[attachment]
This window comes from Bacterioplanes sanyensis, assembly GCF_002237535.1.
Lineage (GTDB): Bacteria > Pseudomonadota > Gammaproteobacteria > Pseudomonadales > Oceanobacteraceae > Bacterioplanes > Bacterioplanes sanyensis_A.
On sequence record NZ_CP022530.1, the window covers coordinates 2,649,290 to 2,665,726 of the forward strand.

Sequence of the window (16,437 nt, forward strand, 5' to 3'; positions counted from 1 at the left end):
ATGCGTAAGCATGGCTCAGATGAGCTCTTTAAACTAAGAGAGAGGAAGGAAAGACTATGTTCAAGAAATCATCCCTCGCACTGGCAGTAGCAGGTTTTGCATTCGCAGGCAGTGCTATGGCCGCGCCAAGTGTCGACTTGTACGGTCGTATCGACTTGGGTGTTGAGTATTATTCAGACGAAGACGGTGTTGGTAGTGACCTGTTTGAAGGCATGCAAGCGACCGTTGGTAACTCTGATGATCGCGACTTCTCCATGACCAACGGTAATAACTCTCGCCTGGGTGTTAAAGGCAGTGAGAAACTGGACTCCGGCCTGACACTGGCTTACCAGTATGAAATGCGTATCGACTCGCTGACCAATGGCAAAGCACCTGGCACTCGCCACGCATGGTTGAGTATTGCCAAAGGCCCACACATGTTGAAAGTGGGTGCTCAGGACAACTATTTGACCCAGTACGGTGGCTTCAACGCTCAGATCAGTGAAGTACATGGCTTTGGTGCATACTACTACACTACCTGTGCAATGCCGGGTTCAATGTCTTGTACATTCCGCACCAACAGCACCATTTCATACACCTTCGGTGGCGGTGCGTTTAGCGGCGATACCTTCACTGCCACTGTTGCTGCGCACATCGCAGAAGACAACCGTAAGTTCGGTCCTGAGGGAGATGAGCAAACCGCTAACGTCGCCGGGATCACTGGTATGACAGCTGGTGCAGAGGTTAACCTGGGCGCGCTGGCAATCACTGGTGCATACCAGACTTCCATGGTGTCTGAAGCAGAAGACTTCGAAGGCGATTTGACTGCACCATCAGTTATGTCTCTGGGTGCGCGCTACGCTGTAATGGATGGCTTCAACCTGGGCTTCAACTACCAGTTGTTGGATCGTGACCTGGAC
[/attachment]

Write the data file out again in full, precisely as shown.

This window comes from Bacterioplanes sanyensis, assembly GCF_002237535.1.
Lineage (GTDB): Bacteria > Pseudomonadota > Gammaproteobacteria > Pseudomonadales > Oceanobacteraceae > Bacterioplanes > Bacterioplanes sanyensis_A.
On sequence record NZ_CP022530.1, the window covers coordinates 2,649,290 to 2,665,726 of the forward strand.

Sequence of the window (16,437 nt, forward strand, 5' to 3'; positions counted from 1 at the left end):
ATGCGTAAGCATGGCTCAGATGAGCTCTTTAAACTAAGAGAGAGGAAGGAAAGACTATGTTCAAGAAATCATCCCTCGCACTGGCAGTAGCAGGTTTTGCATTCGCAGGCAGTGCTATGGCCGCGCCAAGTGTCGACTTGTACGGTCGTATCGACTTGGGTGTTGAGTATTATTCAGACGAAGACGGTGTTGGTAGTGACCTGTTTGAAGGCATGCAAGCGACCGTTGGTAACTCTGATGATCGCGACTTCTCCATGACCAACGGTAATAACTCTCGCCTGGGTGTTAAAGGCAGTGAGAAACTGGACTCCGGCCTGACACTGGCTTACCAGTATGAAATGCGTATCGACTCGCTGACCAATGGCAAAGCACCTGGCACTCGCCACGCATGGTTGAGTATTGCCAAAGGCCCACACATGTTGAAAGTGGGTGCTCAGGACAACTATTTGACCCAGTACGGTGGCTTCAACGCTCAGATCAGTGAAGTACATGGCTTTGGTGCATACTACTACACTACCTGTGCAATGCCGGGTTCAATGTCTTGTACATTCCGCACCAACAGCACCATTTCATACACCTTCGGTGGCGGTGCGTTTAGCGGCGATACCTTCACTGCCACTGTTGCTGCGCACATCGCAGAAGACAACCGTAAGTTCGGTCCTGAGGGAGATGAGCAAACCGCTAACGTCGCCGGGATCACTGGTATGACAGCTGGTGCAGAGGTTAACCTGGGCGCGCTGGCAATCACTGGTGCATACCAGACTTCCATGGTGTCTGAAGCAGAAGACTTCGAAGGCGATTTGACTGCACCATCAGTTATGTCTCTGGGTGCGCGCTACGCTGTAATGGATGGCTTCAACCTGGGCTTCAACTACCAGTTGTTGGATCGTGACCTGGAC